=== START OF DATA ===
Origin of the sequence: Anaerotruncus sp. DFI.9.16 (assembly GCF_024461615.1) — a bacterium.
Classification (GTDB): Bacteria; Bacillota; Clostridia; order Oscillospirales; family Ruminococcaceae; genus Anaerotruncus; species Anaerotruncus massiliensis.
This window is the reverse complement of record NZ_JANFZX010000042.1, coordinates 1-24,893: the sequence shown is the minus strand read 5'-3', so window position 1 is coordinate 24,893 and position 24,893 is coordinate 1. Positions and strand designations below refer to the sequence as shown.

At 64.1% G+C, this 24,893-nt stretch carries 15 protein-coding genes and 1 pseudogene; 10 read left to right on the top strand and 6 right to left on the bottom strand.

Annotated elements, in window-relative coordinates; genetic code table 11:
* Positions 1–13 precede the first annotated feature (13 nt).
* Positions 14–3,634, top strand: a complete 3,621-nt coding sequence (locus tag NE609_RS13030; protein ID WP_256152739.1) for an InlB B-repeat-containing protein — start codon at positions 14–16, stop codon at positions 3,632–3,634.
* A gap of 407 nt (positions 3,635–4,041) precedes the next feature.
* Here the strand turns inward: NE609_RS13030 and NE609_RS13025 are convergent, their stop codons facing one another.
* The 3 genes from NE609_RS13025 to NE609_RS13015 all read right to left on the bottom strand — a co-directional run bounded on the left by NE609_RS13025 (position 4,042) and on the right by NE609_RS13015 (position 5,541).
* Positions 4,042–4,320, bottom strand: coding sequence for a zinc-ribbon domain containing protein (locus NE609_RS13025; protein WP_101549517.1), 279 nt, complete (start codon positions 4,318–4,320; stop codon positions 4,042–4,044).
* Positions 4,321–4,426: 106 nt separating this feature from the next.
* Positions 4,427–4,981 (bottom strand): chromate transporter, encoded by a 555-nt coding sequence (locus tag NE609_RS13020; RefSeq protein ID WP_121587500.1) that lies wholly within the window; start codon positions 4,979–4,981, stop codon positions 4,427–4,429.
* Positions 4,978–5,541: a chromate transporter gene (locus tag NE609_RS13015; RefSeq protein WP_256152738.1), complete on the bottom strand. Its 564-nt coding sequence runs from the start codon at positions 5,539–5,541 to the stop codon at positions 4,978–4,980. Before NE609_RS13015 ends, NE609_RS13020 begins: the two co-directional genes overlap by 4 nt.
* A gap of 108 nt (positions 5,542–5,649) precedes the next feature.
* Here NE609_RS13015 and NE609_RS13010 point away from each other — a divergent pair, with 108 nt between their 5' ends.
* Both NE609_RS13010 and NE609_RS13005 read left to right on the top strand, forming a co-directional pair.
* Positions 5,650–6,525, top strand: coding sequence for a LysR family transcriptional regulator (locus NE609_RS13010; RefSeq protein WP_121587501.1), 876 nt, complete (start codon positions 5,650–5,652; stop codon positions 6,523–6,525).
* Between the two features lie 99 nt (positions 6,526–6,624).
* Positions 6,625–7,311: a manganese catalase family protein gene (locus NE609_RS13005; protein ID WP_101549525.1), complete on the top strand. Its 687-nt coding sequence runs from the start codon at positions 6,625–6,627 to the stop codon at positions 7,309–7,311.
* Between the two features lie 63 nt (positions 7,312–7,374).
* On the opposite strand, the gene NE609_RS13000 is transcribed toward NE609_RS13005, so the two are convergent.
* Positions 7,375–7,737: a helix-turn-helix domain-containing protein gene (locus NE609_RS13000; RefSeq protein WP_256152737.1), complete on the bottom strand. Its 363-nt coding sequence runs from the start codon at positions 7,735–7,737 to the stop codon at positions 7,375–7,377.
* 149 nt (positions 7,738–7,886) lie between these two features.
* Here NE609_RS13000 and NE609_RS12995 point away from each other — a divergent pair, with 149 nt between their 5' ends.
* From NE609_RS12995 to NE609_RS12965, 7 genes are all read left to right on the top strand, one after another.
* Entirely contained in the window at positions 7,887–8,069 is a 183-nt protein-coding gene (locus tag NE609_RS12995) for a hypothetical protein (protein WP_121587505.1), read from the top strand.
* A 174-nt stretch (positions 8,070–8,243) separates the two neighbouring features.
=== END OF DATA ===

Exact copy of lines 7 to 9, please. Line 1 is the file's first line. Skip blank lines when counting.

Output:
* Positions 14–3,634, top strand: a complete 3,621-nt coding sequence (locus tag NE609_RS13030; protein ID WP_256152739.1) for an InlB B-repeat-containing protein — start codon at positions 14–16, stop codon at positions 3,632–3,634.
* A gap of 407 nt (positions 3,635–4,041) precedes the next feature.
* Here the strand turns inward: NE609_RS13030 and NE609_RS13025 are convergent, their stop codons facing one another.